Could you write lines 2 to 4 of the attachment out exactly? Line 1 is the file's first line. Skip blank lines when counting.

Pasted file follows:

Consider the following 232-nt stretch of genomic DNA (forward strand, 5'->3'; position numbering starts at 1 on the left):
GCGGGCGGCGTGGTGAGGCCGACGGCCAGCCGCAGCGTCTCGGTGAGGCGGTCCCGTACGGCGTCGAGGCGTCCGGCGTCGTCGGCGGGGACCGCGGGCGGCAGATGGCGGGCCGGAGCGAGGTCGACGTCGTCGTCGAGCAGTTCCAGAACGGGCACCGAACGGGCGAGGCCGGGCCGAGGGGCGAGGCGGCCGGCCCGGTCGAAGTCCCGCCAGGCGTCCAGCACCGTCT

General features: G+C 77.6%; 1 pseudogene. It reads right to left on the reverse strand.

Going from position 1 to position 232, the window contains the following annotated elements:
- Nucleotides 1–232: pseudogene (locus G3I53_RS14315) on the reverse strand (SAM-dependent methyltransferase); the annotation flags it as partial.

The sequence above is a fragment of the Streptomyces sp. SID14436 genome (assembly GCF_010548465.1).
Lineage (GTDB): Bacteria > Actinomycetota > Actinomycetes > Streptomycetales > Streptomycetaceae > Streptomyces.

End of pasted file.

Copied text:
GCGGGCGGCGTGGTGAGGCCGACGGCCAGCCGCAGCGTCTCGGTGAGGCGGTCCCGTACGGCGTCGAGGCGTCCGGCGTCGTCGGCGGGGACCGCGGGCGGCAGATGGCGGGCCGGAGCGAGGTCGACGTCGTCGTCGAGCAGTTCCAGAACGGGCACCGAACGGGCGAGGCCGGGCCGAGGGGCGAGGCGGCCGGCCCGGTCGAAGTCCCGCCAGGCGTCCAGCACCGTCT

General features: G+C 77.6%; 1 pseudogene. It reads right to left on the reverse strand.

Going from position 1 to position 232, the window contains the following annotated elements: